Violet Talbot is a well-known early childhood educator who taught toddlers through second grade for 48 years in the New Haven area. She joined our Seedlings team as a preschool facilitator a decade ago, and has remained involved because she has become “increasingly aware of how deeply the Seedlings week positively impacts classrooms.” She sat on the Board of Leila Day Nursery for many years and helped create and run the Teacher Center at the Early Childhood Learning Center (ECLC) New Haven. Beyond the classroom, Violet is passionate about the natural world and in particular, gardening. She is responsible for the 11 acre Foote campus on Loomis Place and brings her vast expertise about science/nature to all aspects of our STEAM workshop. She is the embodiment of a natural and nature teacher! She is often leads nature workshop for young children around the New Haven area.
Shelley Sprague originally began as a consultant to the Seedlings workshop by offering a mini-workshop in assessing project-based learning. After this, we asked her to join us as a facilitator for the grade 4/5 group. Shelley’s experience includes 43 years as an educator teaching kindergarten through 8th grades, 6 years teaching theater art directing productions and 10 years in administration, including 5 years as Head of School at Whitewood in Branford. Shelley’s love of theater informs her role as a facilitator. She often warms up her groups with theater “games” and guides group discussions about differentiated learning styles and multiple intelligences. Shelley is an educator who believes strongly in the importance of integrating arts into the other STEM disciplines, and somehow she encourages even the most reluctant participant to join in. It isn’t unusual to see/hear her group collaborating while becoming a human “machine” or using improvisation as a teaching tool to explain a science concept. Teachers in her group often comment on her energy, commitment to teaching all types of children and her out-of-the-box thinking.
Joshua Sloat is our newest facilitator, joining us in 2016 after being a workshop participant a few years back. He is beginning his 9th year as a 4/5-classroom teacher at Cold Spring School, and prior to that taught at Amistad Academy for 5 years. After his summer as a Seedlings participant, he became interested in the planning for the summer workshop and asked to attend our meetings. He joined us as a 4/5 facilitator just as we were changing our focus to STEAM education, and was able to share his unique perspective as a classroom teacher whose curriculum was project and place-based and integrated all of the STEAM disciplines. Joshua brings all his classroom expertise into play in his role as a facilitator. He is an astute listener who encourages each teacher to share their classroom stories and pinpoint what they want to gain from the week. Keeping this in mind, he manages to find important commonalities among the teachers as they experiment, design, problem-solve and plan together. He is as interested in literature as he is in science and technology, and is a wonderful resource for like-minded educators. He subscribes to both Choice Literacy (multimedia resource of articles, videos and professional development guides for teachers who are literacy leaders) and the Nerdy Book Club, an online group for those who love books, especially those written for children and young adults.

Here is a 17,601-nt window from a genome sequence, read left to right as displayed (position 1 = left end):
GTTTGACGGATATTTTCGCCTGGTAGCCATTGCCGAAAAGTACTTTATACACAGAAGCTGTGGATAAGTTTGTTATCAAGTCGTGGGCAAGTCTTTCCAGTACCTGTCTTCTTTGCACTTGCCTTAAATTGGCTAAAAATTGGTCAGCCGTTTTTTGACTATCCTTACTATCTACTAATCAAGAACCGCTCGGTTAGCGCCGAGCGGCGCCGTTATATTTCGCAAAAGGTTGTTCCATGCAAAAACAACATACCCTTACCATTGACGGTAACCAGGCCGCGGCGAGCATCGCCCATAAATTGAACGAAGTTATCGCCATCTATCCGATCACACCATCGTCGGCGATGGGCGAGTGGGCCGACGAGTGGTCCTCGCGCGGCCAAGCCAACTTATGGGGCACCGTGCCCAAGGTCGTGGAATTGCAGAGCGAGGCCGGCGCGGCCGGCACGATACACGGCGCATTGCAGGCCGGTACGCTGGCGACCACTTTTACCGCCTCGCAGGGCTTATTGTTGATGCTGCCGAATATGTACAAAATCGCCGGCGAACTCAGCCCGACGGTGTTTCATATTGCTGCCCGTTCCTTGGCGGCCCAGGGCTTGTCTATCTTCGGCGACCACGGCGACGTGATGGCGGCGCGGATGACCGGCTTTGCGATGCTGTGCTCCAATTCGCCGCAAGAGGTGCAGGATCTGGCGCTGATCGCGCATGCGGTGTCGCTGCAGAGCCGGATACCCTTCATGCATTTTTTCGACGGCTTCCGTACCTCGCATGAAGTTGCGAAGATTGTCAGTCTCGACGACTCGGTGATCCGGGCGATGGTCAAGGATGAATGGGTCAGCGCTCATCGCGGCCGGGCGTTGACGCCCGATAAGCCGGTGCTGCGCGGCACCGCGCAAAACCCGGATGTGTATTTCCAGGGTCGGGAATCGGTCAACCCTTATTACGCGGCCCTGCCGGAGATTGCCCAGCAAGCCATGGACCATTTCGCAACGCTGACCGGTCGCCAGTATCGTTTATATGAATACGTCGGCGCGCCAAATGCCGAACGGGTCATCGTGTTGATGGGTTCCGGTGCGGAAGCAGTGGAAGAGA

Winnie Naclerio is a well-known and highly respected early childhood educator who has been Calvin Hill’s kindergarten teacher for the last 38 years. Winnie has been with us since we began in 2005, first as a participant and since then as a facilitator. Beyond her classroom, Winnie has mentored many area teachers through workshops, and in her long-standing role on the Board of NHAEYC. Her educational philosophy has been greatly influenced by educators from Reggio Emilia, Italy, a site she visited in 2000 in recognition of her 20 years of teaching. As a master teacher and a facilitator, Winnie brings with her both experience and wisdom. Her classroom is a model where emergent curriculum is encouraged and respected, and where teachers are nurtured. She brings these same strengths and beliefs with her to the Seedlings week where she skillfully listens and learns from others, guides and supports their questions and makes all participants feel welcomed and valued.